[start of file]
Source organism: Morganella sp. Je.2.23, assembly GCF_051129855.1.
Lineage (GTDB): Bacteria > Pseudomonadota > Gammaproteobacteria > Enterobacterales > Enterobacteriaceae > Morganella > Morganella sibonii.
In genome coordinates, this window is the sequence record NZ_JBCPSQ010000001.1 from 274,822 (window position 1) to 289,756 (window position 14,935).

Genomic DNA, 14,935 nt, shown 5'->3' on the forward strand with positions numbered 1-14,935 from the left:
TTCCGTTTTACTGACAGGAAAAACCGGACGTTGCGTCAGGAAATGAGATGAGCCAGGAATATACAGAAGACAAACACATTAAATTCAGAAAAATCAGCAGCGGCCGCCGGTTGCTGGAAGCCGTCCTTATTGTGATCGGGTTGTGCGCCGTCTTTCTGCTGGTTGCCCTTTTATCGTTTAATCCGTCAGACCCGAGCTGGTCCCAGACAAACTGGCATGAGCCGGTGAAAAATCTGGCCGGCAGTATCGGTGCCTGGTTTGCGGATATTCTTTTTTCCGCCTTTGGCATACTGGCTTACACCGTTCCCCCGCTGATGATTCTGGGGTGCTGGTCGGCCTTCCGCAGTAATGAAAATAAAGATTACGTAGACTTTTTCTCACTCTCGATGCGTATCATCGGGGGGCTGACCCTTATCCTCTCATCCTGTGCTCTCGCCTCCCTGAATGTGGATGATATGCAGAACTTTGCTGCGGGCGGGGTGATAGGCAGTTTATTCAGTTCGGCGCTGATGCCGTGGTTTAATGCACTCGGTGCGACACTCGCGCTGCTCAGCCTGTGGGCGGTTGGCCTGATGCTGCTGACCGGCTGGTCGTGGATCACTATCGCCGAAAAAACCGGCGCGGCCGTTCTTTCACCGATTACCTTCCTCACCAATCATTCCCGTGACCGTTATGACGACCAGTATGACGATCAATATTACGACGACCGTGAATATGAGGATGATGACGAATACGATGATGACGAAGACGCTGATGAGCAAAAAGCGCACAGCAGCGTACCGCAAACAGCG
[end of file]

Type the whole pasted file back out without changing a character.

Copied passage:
Source organism: Morganella sp. Je.2.23, assembly GCF_051129855.1.
Lineage (GTDB): Bacteria > Pseudomonadota > Gammaproteobacteria > Enterobacterales > Enterobacteriaceae > Morganella > Morganella sibonii.
In genome coordinates, this window is the sequence record NZ_JBCPSQ010000001.1 from 274,822 (window position 1) to 289,756 (window position 14,935).

Genomic DNA, 14,935 nt, shown 5'->3' on the forward strand with positions numbered 1-14,935 from the left:
TTCCGTTTTACTGACAGGAAAAACCGGACGTTGCGTCAGGAAATGAGATGAGCCAGGAATATACAGAAGACAAACACATTAAATTCAGAAAAATCAGCAGCGGCCGCCGGTTGCTGGAAGCCGTCCTTATTGTGATCGGGTTGTGCGCCGTCTTTCTGCTGGTTGCCCTTTTATCGTTTAATCCGTCAGACCCGAGCTGGTCCCAGACAAACTGGCATGAGCCGGTGAAAAATCTGGCCGGCAGTATCGGTGCCTGGTTTGCGGATATTCTTTTTTCCGCCTTTGGCATACTGGCTTACACCGTTCCCCCGCTGATGATTCTGGGGTGCTGGTCGGCCTTCCGCAGTAATGAAAATAAAGATTACGTAGACTTTTTCTCACTCTCGATGCGTATCATCGGGGGGCTGACCCTTATCCTCTCATCCTGTGCTCTCGCCTCCCTGAATGTGGATGATATGCAGAACTTTGCTGCGGGCGGGGTGATAGGCAGTTTATTCAGTTCGGCGCTGATGCCGTGGTTTAATGCACTCGGTGCGACACTCGCGCTGCTCAGCCTGTGGGCGGTTGGCCTGATGCTGCTGACCGGCTGGTCGTGGATCACTATCGCCGAAAAAACCGGCGCGGCCGTTCTTTCACCGATTACCTTCCTCACCAATCATTCCCGTGACCGTTATGACGACCAGTATGACGATCAATATTACGACGACCGTGAATATGAGGATGATGACGAATACGATGATGACGAAGACGCTGATGAGCAAAAAGCGCACAGCAGCGTACCGCAAACAGCG